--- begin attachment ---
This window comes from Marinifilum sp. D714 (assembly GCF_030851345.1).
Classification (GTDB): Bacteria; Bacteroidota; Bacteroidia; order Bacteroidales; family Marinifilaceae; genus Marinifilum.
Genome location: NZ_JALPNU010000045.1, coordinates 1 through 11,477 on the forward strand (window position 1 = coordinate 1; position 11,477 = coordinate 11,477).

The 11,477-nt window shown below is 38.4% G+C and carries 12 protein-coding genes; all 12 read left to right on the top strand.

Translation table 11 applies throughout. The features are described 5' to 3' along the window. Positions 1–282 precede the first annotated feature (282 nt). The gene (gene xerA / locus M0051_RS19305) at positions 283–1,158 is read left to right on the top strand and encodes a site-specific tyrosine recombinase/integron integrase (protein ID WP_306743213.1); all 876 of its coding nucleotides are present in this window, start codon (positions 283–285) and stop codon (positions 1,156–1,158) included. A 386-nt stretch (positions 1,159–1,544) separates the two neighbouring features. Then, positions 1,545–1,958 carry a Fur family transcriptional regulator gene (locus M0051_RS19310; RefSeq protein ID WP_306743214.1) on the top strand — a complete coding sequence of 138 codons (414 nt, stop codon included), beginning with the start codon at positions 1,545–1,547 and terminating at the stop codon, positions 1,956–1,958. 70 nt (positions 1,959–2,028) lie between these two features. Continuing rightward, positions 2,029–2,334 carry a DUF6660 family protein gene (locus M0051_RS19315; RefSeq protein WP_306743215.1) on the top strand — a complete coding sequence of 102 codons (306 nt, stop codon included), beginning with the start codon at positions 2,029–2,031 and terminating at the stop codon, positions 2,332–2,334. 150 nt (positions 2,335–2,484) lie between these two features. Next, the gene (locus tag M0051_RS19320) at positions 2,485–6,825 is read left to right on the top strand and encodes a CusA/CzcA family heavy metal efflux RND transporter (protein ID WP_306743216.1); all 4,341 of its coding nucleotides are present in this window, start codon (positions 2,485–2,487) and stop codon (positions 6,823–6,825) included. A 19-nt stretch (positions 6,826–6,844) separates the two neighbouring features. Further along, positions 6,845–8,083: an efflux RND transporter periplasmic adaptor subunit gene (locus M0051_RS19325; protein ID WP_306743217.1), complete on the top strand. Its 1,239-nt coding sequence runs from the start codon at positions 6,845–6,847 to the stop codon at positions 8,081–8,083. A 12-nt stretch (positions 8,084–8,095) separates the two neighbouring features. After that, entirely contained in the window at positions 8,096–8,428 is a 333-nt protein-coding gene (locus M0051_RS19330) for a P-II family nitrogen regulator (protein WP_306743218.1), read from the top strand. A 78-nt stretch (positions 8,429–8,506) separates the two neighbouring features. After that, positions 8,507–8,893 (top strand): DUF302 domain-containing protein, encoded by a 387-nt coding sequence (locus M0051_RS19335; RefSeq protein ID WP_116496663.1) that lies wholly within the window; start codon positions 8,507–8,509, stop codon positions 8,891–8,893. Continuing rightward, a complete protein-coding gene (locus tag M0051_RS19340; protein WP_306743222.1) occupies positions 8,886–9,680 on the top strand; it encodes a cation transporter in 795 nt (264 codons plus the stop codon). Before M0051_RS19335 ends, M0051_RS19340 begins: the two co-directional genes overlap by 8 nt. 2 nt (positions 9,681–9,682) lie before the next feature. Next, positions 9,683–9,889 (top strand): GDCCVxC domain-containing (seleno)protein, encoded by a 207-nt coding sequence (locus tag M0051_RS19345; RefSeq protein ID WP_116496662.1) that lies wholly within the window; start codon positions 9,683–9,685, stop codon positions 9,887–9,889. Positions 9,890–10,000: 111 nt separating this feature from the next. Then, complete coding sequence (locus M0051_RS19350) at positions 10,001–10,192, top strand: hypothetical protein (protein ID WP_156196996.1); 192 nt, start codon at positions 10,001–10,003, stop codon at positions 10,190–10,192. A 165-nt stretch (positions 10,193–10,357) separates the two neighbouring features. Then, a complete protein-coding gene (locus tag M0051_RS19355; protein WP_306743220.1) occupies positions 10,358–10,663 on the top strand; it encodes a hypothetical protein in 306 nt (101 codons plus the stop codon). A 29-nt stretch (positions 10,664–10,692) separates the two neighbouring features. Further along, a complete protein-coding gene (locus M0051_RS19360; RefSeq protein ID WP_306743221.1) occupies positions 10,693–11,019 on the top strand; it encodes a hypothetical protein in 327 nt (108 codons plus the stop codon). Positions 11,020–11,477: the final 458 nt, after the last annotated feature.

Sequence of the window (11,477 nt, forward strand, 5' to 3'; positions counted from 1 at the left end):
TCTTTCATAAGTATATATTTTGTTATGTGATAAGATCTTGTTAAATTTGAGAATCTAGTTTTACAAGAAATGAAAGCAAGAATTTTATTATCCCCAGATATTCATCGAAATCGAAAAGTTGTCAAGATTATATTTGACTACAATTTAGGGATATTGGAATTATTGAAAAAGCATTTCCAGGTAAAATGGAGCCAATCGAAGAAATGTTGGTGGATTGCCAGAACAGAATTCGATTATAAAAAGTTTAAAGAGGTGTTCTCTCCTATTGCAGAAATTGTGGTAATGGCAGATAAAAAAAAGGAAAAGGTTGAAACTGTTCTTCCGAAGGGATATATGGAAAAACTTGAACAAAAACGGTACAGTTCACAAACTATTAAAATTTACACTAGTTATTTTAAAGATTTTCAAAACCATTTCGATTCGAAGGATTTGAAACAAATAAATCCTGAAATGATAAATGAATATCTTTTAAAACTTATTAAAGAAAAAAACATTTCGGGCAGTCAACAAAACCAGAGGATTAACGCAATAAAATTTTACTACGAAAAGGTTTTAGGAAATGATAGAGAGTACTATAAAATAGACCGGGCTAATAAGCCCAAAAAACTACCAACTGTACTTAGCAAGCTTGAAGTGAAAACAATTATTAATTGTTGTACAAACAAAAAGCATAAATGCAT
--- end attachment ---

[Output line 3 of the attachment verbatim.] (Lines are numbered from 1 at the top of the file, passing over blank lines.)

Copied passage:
Genome location: NZ_JALPNU010000045.1, coordinates 1 through 11,477 on the forward strand (window position 1 = coordinate 1; position 11,477 = coordinate 11,477).